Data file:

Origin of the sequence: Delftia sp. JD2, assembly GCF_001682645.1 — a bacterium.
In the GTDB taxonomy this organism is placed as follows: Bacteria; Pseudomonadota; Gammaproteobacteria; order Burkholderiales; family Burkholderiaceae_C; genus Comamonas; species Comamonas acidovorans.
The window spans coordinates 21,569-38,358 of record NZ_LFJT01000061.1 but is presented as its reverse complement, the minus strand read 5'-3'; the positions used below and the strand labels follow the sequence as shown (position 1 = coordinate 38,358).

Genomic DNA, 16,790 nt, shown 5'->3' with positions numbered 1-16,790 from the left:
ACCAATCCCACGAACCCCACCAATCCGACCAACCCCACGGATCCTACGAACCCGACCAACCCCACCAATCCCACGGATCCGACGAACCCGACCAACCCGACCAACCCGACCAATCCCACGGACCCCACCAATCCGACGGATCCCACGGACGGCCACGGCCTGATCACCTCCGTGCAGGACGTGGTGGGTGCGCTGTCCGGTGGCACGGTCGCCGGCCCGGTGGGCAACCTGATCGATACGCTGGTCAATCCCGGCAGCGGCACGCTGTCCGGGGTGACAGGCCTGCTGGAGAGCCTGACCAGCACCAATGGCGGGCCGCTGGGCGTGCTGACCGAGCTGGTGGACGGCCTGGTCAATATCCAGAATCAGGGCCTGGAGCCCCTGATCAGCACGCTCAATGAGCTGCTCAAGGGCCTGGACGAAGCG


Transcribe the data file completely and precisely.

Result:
Origin of the sequence: Delftia sp. JD2, assembly GCF_001682645.1 — a bacterium.
In the GTDB taxonomy this organism is placed as follows: Bacteria; Pseudomonadota; Gammaproteobacteria; order Burkholderiales; family Burkholderiaceae_C; genus Comamonas; species Comamonas acidovorans.
The window spans coordinates 21,569-38,358 of record NZ_LFJT01000061.1 but is presented as its reverse complement, the minus strand read 5'-3'; the positions used below and the strand labels follow the sequence as shown (position 1 = coordinate 38,358).

Genomic DNA, 16,790 nt, shown 5'->3' with positions numbered 1-16,790 from the left:
ACCAATCCCACGAACCCCACCAATCCGACCAACCCCACGGATCCTACGAACCCGACCAACCCCACCAATCCCACGGATCCGACGAACCCGACCAACCCGACCAACCCGACCAATCCCACGGACCCCACCAATCCGACGGATCCCACGGACGGCCACGGCCTGATCACCTCCGTGCAGGACGTGGTGGGTGCGCTGTCCGGTGGCACGGTCGCCGGCCCGGTGGGCAACCTGATCGATACGCTGGTCAATCCCGGCAGCGGCACGCTGTCCGGGGTGACAGGCCTGCTGGAGAGCCTGACCAGCACCAATGGCGGGCCGCTGGGCGTGCTGACCGAGCTGGTGGACGGCCTGGTCAATATCCAGAATCAGGGCCTGGAGCCCCTGATCAGCACGCTCAATGAGCTGCTCAAGGGCCTGGACGAAGCG